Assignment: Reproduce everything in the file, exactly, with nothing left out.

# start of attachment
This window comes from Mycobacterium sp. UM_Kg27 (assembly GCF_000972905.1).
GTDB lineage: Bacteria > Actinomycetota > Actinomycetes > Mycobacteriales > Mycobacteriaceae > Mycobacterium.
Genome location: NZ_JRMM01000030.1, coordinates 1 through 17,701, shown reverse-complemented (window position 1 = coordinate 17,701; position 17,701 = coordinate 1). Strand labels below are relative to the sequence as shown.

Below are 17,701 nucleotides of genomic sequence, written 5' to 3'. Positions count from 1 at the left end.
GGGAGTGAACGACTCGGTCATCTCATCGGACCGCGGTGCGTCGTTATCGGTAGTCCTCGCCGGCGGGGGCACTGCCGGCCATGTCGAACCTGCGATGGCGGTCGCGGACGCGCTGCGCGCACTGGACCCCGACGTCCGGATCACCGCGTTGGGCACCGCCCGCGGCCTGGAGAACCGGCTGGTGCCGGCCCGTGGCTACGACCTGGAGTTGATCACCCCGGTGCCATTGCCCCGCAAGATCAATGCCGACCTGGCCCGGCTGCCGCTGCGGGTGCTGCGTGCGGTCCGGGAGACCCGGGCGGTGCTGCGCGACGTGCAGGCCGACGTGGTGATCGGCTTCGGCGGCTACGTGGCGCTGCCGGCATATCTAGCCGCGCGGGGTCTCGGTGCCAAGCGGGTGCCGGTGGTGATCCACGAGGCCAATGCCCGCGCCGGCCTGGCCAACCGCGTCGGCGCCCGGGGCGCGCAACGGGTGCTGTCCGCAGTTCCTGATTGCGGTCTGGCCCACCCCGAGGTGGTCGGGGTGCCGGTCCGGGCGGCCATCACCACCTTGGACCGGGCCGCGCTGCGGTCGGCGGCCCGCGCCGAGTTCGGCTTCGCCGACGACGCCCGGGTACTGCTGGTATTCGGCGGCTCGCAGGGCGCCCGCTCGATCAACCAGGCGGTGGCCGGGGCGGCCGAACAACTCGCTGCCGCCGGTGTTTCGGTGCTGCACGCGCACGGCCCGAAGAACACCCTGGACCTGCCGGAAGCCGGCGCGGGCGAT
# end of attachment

This window comes from Mycobacterium sp. UM_Kg27 (assembly GCF_000972905.1).
GTDB lineage: Bacteria > Actinomycetota > Actinomycetes > Mycobacteriales > Mycobacteriaceae > Mycobacterium.
Genome location: NZ_JRMM01000030.1, coordinates 1 through 17,701, shown reverse-complemented (window position 1 = coordinate 17,701; position 17,701 = coordinate 1). Strand labels below are relative to the sequence as shown.

Below are 17,701 nucleotides of genomic sequence, written 5' to 3'. Positions count from 1 at the left end.
GGGAGTGAACGACTCGGTCATCTCATCGGACCGCGGTGCGTCGTTATCGGTAGTCCTCGCCGGCGGGGGCACTGCCGGCCATGTCGAACCTGCGATGGCGGTCGCGGACGCGCTGCGCGCACTGGACCCCGACGTCCGGATCACCGCGTTGGGCACCGCCCGCGGCCTGGAGAACCGGCTGGTGCCGGCCCGTGGCTACGACCTGGAGTTGATCACCCCGGTGCCATTGCCCCGCAAGATCAATGCCGACCTGGCCCGGCTGCCGCTGCGGGTGCTGCGTGCGGTCCGGGAGACCCGGGCGGTGCTGCGCGACGTGCAGGCCGACGTGGTGATCGGCTTCGGCGGCTACGTGGCGCTGCCGGCATATCTAGCCGCGCGGGGTCTCGGTGCCAAGCGGGTGCCGGTGGTGATCCACGAGGCCAATGCCCGCGCCGGCCTGGCCAACCGCGTCGGCGCCCGGGGCGCGCAACGGGTGCTGTCCGCAGTTCCTGATTGCGGTCTGGCCCACCCCGAGGTGGTCGGGGTGCCGGTCCGGGCGGCCATCACCACCTTGGACCGGGCCGCGCTGCGGTCGGCGGCCCGCGCCGAGTTCGGCTTCGCCGACGACGCCCGGGTACTGCTGGTATTCGGCGGCTCGCAGGGCGCCCGCTCGATCAACCAGGCGGTGGCCGGGGCGGCCGAACAACTCGCTGCCGCCGGTGTTTCGGTGCTGCACGCGCACGGCCCGAAGAACACCCTGGACCTGCCGGAAGCCGGCGCGGGCGAT